The second aim of our study was to determine if clinicopathological variables and clinical staging at time of diagnosis predicted the survival of our cohort of treatment-naïve dogs. Increased UPC and plasma urea and creatinine concentrations, and monocytosis were statistically associated with an increased risk of death by leishmaniosis in the cohort in this study. The negative associations of increased plasma creatinine and/or urea, and increased UPC prior to the start of therapy with survival are supported by the results of other studies [10, 11, 14]. In leishmaniosis, antibody-antigen complexes are thought to be the cause of renal damage as they can initiate a chain of events that leads to glomerulonephritis and progressive renal dysfunction . There is also evidence that not only the presence but also the severity of renal compromise affects prognosis, and that in most dogs there is no improvement in renal function during the course of treatment . However, as a prognostic indicator, UPC should be measured prior to the start of therapy since, in some dogs, proteinuria improves with therapy [8, 17]. It is important to note that the presence of renal compromise may have an effect on the choice of therapy, as the use of meglumine antimonate may be contraindicated in cases of renal dysfunction, although there is conflicting evidence for this [8, 18,19,20]. Monocytosis has not been previously identified as a negative prognostic indicator of leishmaniosis, and our findings contrast with those of other studies in which monocytopenia was associated with a worsening disease status [21, 22].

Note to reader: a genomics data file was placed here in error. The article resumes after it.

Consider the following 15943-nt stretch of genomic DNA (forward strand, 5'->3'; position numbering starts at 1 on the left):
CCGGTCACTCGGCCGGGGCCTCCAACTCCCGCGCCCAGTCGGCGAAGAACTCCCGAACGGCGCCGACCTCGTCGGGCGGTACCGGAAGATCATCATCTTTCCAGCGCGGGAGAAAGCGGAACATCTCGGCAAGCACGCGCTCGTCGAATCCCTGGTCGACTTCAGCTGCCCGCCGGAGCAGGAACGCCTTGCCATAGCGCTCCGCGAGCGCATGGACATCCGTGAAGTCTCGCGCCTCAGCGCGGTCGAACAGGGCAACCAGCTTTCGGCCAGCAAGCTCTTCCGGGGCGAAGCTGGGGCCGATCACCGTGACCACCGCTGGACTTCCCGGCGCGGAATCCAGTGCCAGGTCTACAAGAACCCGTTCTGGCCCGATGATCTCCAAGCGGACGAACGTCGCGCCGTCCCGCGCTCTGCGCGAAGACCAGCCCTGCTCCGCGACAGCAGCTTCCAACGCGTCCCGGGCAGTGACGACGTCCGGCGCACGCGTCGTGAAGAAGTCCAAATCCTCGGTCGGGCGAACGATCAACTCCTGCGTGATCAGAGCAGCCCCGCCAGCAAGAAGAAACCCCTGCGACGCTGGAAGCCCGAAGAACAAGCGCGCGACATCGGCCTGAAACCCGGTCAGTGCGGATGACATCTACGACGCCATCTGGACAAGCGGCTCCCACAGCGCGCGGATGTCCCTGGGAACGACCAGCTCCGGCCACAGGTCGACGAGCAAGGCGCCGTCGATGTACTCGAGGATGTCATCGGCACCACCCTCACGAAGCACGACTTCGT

The third and last aim of our study was to evaluate the effect of the two-phase protocol that comprised initial allopurinol monotherapy with the addition of meglumine antimonate or miltefosine when relapse occurred or clinical remission was not achieved within 3 months. In 67% of the dogs (31/46) in this cohort, allopurinol monotherapy led to complete clinical remission and the dogs did not need any additional antileishmanial therapy (meglumine antimonate or miltefosine) for the rest of their lives. In those dogs that were non-responders or had a relapse, complete remission was achieved by treatment with meglumine antimonate and/or miltefosine. A randomized clinical controlled trial that evaluated allopurinol monotherapy showed that it led to remission of clinical signs and normalization of clinicopathological abnormalities . Similarly, two studies in which allopurinol was examined as a monotherapy reported complete clinical remission in 50–100% of dogs within a period of 3–6 months in cohorts of 21  and 19 dogs . Our results support the findings of other studies that a longer remission period is possible . We conclude that, provided that the effects of the therapy are monitored appropriately, the two-phase protocol described in this study is a good means of adjusting the therapy to the needs of individual dogs, with good clinical results. In line with this, the results of questionnaires indicate that many veterinarians use allopurinol monotherapy as a mainstay in the management of leishmaniosis in endemic countries [26, 27], as is also commonly the case in non-endemic countries [2, 11]. This differs from published guidelines [1, 28] and the conclusions of the most recent systemic review on the treatment of canine leishmaniosis . The results of our study, however, indicated that over 50% of the dogs in our study population of a non-endemic country survived for at least 6 years when treated with allopurinol monotherapy to which meglumine antimonate and/or miltefosine was added in the two-phase protocol if considered necessary.